Recommendation to Rescind Cuba's Designation as a State Sponsor of Terrorism
Secretary of State
In December 2014, as a critical component of establishing a new direction for U.S.–Cuba relations, the President directed the State Department to launch a review of Cuba’s designation as a State Sponsor of Terrorism and provide a report to him within six months. Last week, the State Department submitted a report to the White House recommending, based on the facts and the statutory standard, that President Obama rescind Cuba’s designation as a State Sponsor of Terrorism.
This recommendation reflects the Department’s assessment that Cuba meets the criteria established by Congress for rescission. While the United States has had, and continues to have, significant concerns and disagreements with a wide range of Cuba’s policies and actions, these concerns and disagreements fall outside of the criteria for designation as a State Sponsor of Terrorism. This review focused on the narrow questions of whether Cuba provided any support for international terrorism during the previous six months, and whether Cuba has provided assurances that it will not support acts of international terrorism in the future, consistent with the statutory standard for rescission.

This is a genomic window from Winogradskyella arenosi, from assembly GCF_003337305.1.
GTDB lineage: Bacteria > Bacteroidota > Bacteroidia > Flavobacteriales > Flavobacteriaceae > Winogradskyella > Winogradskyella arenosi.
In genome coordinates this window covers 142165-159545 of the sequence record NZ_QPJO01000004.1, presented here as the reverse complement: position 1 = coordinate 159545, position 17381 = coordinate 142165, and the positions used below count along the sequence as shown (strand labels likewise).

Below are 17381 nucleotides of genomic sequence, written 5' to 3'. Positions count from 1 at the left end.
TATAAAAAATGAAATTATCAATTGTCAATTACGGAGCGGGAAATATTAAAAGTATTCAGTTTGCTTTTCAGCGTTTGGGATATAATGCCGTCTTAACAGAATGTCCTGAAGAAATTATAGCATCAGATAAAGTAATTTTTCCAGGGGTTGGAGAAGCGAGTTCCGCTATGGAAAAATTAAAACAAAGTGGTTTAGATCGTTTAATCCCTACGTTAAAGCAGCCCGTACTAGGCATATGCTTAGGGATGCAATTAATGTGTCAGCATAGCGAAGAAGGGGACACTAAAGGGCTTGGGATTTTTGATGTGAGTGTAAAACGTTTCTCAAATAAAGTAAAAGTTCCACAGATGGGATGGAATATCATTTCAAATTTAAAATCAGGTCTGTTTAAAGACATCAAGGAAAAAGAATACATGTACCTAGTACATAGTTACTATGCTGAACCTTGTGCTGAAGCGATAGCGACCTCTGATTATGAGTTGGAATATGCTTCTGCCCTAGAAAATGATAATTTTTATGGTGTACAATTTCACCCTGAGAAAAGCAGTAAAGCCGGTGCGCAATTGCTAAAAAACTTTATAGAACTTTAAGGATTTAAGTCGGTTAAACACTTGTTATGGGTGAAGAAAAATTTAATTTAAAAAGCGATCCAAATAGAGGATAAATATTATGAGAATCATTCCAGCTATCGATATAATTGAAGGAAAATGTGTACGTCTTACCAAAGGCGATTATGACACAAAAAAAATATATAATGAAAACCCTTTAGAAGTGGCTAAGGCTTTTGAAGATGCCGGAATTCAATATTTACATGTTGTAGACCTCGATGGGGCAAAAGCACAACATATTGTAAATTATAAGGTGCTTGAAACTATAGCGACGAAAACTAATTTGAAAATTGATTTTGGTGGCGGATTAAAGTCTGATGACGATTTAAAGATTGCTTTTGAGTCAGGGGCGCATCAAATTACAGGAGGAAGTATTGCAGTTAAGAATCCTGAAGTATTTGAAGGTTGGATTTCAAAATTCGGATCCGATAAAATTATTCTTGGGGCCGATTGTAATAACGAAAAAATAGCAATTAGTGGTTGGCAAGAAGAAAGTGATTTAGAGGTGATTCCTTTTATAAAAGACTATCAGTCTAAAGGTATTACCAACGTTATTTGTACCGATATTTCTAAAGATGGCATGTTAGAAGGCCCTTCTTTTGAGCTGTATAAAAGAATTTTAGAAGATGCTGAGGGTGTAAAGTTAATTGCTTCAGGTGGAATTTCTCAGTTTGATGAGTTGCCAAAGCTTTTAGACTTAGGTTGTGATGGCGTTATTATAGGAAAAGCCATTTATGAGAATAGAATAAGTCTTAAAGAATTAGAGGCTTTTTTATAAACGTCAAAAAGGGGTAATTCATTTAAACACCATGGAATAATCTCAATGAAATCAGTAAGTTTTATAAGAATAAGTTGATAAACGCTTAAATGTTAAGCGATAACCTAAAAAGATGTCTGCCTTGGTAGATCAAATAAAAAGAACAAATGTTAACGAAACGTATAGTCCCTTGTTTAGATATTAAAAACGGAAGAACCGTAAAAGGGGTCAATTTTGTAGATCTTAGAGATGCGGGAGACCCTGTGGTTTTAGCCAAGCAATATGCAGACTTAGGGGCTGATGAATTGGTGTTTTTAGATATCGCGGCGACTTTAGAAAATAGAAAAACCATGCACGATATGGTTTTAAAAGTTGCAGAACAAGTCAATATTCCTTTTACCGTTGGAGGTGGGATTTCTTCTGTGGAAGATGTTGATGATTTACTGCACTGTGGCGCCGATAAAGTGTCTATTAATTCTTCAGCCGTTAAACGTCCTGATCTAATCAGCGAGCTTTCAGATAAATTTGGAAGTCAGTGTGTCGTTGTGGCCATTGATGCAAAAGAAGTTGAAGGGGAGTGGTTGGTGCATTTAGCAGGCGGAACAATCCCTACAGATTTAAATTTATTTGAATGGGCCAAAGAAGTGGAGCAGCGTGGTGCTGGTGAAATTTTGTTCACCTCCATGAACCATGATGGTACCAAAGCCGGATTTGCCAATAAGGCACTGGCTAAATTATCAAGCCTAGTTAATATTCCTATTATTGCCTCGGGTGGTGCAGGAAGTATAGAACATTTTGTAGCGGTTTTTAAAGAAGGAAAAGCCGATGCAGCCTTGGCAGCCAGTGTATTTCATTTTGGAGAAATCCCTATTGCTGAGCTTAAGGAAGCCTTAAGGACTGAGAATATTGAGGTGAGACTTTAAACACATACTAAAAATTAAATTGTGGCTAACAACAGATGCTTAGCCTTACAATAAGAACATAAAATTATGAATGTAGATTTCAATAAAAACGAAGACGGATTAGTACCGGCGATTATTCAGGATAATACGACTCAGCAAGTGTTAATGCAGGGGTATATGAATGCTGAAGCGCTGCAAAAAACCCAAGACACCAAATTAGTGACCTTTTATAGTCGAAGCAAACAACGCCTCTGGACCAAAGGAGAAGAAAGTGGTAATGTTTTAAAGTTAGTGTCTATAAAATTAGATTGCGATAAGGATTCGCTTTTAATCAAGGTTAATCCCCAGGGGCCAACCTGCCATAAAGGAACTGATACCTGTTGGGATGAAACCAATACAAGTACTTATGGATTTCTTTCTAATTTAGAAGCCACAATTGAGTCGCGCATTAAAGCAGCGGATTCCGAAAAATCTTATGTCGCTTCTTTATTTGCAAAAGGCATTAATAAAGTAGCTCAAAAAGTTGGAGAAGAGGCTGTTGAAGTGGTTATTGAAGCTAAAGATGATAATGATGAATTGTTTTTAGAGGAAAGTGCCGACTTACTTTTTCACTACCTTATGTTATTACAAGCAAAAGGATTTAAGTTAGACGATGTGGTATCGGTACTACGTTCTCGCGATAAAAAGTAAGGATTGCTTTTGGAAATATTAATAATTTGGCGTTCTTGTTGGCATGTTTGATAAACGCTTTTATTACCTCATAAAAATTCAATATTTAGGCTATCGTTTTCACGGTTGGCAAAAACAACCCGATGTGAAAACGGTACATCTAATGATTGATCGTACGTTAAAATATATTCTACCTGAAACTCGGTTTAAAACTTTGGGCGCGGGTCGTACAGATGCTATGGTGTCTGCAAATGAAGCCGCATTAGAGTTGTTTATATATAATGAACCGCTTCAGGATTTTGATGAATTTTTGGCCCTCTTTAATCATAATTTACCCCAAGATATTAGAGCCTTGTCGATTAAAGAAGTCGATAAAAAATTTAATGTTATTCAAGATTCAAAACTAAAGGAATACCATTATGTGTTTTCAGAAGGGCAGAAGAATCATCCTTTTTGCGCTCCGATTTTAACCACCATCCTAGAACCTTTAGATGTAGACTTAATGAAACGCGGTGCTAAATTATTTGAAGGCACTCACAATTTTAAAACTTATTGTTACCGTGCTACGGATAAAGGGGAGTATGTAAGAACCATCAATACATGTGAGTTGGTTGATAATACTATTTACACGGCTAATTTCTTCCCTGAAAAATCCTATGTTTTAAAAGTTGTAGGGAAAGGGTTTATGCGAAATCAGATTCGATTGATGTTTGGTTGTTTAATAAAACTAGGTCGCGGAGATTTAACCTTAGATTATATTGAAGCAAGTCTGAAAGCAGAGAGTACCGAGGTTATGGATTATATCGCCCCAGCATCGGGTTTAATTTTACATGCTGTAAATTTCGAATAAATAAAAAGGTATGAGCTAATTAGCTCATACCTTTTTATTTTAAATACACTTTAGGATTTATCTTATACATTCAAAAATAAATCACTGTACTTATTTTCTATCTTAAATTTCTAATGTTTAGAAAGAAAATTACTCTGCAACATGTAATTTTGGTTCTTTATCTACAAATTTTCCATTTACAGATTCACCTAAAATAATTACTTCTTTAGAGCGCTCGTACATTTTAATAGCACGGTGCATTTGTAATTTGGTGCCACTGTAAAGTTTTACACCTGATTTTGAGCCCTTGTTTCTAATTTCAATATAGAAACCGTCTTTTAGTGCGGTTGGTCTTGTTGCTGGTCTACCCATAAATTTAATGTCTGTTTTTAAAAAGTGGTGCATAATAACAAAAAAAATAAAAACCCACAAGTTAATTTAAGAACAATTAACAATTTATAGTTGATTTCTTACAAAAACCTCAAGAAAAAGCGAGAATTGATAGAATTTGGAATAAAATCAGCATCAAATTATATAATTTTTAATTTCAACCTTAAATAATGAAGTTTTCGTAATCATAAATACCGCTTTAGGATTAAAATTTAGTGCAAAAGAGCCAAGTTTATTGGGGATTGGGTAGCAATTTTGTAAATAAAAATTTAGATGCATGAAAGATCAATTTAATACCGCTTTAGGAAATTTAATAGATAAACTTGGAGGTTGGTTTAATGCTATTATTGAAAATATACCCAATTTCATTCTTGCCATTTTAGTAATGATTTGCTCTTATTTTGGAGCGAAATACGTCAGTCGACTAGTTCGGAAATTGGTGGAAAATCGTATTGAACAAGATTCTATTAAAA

Circumstances have changed since 1982, when Cuba was originally designated as a State Sponsor of Terrorism because of its efforts to promote armed revolution by forces in Latin America. Our Hemisphere, and the world, look very different today than they did 33 years ago. Our determination, pursuant to the facts, including corroborative assurances received from the Government of Cuba and the statutory standard, is that the time has come to rescind Cuba’s designation as a State Sponsor of Terrorism.